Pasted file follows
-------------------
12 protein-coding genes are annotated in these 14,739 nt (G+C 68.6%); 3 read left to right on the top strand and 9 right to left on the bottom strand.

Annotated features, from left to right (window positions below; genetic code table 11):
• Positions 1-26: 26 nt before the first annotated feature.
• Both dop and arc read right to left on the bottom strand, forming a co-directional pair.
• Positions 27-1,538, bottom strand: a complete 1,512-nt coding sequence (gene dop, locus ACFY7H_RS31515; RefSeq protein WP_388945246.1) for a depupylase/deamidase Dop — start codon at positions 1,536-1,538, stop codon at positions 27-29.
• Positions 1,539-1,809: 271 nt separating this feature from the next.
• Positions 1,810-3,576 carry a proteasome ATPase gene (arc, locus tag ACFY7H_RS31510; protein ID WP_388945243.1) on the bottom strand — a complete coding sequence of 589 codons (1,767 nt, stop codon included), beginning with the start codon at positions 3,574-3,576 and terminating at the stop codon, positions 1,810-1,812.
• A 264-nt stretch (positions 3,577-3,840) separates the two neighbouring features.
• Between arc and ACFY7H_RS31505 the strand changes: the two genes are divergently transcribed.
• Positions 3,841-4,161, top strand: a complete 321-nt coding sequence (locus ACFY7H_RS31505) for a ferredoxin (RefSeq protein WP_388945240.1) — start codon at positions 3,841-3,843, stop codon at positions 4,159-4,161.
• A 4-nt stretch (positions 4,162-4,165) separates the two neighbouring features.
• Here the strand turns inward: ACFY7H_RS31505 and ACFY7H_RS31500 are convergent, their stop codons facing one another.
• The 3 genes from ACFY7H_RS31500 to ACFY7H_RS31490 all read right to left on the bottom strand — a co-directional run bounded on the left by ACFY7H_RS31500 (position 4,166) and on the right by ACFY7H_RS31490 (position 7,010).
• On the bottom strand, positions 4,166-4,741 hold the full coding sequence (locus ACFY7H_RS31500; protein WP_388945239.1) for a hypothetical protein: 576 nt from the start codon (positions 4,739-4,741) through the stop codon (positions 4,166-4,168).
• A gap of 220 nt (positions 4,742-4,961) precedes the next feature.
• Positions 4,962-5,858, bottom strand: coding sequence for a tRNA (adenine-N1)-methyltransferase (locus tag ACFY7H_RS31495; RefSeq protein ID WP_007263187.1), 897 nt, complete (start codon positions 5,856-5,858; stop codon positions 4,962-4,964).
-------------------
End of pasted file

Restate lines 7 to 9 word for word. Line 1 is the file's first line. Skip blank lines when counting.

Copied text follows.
• Positions 1,810-3,576 carry a proteasome ATPase gene (arc, locus tag ACFY7H_RS31510; protein ID WP_388945243.1) on the bottom strand — a complete coding sequence of 589 codons (1,767 nt, stop codon included), beginning with the start codon at positions 3,574-3,576 and terminating at the stop codon, positions 1,810-1,812.
• A 264-nt stretch (positions 3,577-3,840) separates the two neighbouring features.
• Between arc and ACFY7H_RS31505 the strand changes: the two genes are divergently transcribed.